Clearly understand the needs of your users and other stakeholders.
To ensure the right goods or services are procured, and a performance-enhancing and enabling contract is awarded to the right supplier(s), it’s vital to talk to your users and other stakeholders to understand their needs. Don’t make assumptions.
Your organisation may already have the answer to your requirement.
Check whether your requirements can be met by reusing or recycling existing goods or services, or by using an existing contract or framework agreement, before proceeding with a new procurement.
Engage with the market.
By working closely with potential suppliers, develop your requirements to ensure that they can be met by the target market. Test your requirements with suppliers to ensure they understand what you need and therefore improve the competition.
Business Wales can help you identify potential suppliers.
This team in the Welsh Government supports public sector buyers and suppliers to come together. Talk to them to understand how they can help you to encourage more constructive engagement, and greater competition and innovation.
Competition and innovation can lead to better outcomes.
Look beyond existing suppliers and actively engage new suppliers for each procurement. Competition encourages innovation and improves the likelihood of achieving well-being impact and social value for money.
5 things to know
As a minimum your brief or specification should include:
Achieving flexible, efficient procurement processes that encourage broad participation and are open and accessible to all.
Remember to adapt activities to your local context, and always take approaches that are proportionate to the value, risk, complexity and profile of your requirements.
This stage of the procurement journey will typically include:
- Identifying user / business needs;
- Assessing the market;
- Consulting and engaging with the market (and other stakeholders); and
- Defining your sourcing strategy.
At this stage you’ll build on your early considerations from the ‘Plan’ stage, and clearly define how, through your commercial and procurement activities you will:
- Improve social, cultural, environmental and economic well-being impacts;
- Align with departmental, organisational and Welsh Government strategies, priorities and policies; and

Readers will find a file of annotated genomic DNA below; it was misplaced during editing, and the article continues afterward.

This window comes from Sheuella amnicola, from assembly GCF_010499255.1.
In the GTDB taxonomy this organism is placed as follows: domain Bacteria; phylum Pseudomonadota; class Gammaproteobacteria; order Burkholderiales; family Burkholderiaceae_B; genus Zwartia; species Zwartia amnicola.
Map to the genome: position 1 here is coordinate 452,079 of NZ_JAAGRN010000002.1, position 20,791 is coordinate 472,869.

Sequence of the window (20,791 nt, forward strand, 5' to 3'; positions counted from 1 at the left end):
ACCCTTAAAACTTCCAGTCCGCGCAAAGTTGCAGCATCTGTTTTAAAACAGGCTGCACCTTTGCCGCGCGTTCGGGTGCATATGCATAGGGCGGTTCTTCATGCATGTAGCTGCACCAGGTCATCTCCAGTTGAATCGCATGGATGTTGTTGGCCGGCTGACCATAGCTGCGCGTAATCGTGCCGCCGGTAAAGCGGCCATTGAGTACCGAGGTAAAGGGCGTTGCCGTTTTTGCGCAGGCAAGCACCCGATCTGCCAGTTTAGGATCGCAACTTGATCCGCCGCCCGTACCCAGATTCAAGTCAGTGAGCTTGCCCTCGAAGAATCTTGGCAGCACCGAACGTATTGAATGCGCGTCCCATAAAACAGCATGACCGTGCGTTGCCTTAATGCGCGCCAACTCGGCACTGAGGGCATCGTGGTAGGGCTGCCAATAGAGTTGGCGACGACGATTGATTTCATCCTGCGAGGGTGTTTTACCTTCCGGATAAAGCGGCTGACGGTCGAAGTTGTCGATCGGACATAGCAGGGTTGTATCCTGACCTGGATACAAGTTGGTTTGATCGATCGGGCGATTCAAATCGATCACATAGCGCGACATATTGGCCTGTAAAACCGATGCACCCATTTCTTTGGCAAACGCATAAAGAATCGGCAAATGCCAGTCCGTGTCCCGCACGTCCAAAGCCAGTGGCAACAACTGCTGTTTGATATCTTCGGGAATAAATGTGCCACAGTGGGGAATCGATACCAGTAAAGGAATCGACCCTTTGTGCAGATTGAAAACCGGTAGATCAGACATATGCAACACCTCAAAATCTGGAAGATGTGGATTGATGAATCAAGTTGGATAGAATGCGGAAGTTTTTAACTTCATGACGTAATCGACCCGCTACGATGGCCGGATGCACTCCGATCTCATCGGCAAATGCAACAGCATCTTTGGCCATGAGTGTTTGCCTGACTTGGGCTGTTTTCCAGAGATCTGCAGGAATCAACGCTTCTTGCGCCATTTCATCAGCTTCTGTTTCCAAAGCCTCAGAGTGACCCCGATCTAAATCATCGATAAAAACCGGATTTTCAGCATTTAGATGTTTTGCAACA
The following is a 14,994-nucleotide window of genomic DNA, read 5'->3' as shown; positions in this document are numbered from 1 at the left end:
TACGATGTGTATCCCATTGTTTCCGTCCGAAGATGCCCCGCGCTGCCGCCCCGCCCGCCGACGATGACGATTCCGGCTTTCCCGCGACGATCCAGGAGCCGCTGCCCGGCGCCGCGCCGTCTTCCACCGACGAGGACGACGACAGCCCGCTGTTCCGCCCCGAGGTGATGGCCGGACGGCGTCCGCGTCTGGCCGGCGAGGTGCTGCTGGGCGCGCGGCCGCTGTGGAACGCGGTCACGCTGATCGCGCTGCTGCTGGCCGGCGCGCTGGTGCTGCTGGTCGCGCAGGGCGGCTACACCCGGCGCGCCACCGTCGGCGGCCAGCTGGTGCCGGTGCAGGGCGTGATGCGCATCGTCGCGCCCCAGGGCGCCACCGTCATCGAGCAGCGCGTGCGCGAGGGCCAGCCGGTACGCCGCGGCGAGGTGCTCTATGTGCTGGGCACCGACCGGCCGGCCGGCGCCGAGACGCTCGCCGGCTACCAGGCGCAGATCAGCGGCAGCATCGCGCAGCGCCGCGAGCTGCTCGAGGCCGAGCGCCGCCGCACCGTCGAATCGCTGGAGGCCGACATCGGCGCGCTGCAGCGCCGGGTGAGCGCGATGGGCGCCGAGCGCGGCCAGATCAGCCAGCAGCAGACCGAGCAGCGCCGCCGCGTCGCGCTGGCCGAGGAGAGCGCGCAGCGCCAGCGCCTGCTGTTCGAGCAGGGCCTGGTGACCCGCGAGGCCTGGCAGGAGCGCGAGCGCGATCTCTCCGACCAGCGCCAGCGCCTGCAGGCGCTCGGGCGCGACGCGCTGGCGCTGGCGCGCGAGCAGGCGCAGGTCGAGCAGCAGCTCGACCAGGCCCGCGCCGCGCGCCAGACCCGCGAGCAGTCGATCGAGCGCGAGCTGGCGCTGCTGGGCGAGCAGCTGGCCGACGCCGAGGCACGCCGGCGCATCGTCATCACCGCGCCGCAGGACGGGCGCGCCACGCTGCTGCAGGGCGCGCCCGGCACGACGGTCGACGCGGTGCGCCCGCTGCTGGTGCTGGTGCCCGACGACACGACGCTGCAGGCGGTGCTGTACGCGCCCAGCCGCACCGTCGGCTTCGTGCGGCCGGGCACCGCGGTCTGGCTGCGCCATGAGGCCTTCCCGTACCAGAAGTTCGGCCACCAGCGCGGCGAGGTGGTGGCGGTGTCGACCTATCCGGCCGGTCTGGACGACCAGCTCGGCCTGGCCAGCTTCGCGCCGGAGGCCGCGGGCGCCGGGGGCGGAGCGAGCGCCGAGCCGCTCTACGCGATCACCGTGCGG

- Work with a responsive market of companies and allow businesses in Wales to thrive.
CIPS Procurement and Supply Cycle
The ‘Procurement and Supply Cycle’ developed by the Chartered Institute of Procurement and Supply (CIPS) includes 13 steps to guide you through the procurement process for goods and services.
You will have already started on activities that are consistent with the following steps during the ‘Plan’ stage, and will now build on these more substantially:
- Define business needs and develop specification;
- Market analysis and make or buy decision; and
- Develop the strategy and plan.
The following steps from the CIPS ‘Procurement and Supply Cycle’ relate most closely to the ‘Define’ stage of the procurement journey.
- Pre-procurement market testing;
- Develop documentation and detailed specification; and
- Supplier selection to participate in tender.
Achieving net zero through public procurement involves a strategic approach throughout the commercial lifecycle
- Build on research and analysis carried out during the ‘Plan’ stage of the procurement journey. Identify users’ needs and how these align with net zero objectives, and assess the market to understand the availability and sustainability of the required goods or services.
- This stage also includes active engagement with the market and other stakeholders, crucial for understanding their capabilities in meeting net zero goals and for fostering collaborative relationships.
- Defining a sourcing strategy is a key part of this stage, which should be built upon the early considerations from the planning phase.
Define your sourcing strategy to:
- Improve social, cultural, environmental, and economic well-being impacts;
- Align with departmental, organisational, and Welsh Government strategies, priorities, and policies; and
- Ultimately, support the Well-being of Future Generations (Wales) Act 2015 and the Wales Procurement Policy Statement principles.
Your sourcing strategy should also focus on working with a responsive market, particularly encouraging and supporting businesses in Wales, to ensure a holistic approach towards sustainability and economic growth. This comprehensive approach integrates net zero objectives seamlessly into the procurement process.